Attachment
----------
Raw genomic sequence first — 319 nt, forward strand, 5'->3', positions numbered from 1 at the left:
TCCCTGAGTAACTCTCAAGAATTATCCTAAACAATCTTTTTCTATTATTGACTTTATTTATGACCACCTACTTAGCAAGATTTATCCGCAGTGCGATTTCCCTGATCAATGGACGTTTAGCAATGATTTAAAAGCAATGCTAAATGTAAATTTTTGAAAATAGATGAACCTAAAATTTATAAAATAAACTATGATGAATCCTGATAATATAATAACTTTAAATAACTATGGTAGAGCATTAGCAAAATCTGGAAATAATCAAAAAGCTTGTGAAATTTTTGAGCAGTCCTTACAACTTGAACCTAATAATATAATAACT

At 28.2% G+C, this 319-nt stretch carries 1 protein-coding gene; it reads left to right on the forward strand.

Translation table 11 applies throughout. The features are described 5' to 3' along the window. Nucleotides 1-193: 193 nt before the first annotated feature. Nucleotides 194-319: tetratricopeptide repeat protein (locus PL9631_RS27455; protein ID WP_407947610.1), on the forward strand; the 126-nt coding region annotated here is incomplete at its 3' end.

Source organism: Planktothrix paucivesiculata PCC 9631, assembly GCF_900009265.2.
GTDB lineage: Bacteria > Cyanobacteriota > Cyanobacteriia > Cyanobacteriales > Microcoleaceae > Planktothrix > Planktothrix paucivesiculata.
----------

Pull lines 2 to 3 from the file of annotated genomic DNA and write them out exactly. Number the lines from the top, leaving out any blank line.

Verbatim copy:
TCCCTGAGTAACTCTCAAGAATTATCCTAAACAATCTTTTTCTATTATTGACTTTATTTATGACCACCTACTTAGCAAGATTTATCCGCAGTGCGATTTCCCTGATCAATGGACGTTTAGCAATGATTTAAAAGCAATGCTAAATGTAAATTTTTGAAAATAGATGAACCTAAAATTTATAAAATAAACTATGATGAATCCTGATAATATAATAACTTTAAATAACTATGGTAGAGCATTAGCAAAATCTGGAAATAATCAAAAAGCTTGTGAAATTTTTGAGCAGTCCTTACAACTTGAACCTAATAATATAATAACT

At 28.2% G+C, this 319-nt stretch carries 1 protein-coding gene; it reads left to right on the forward strand.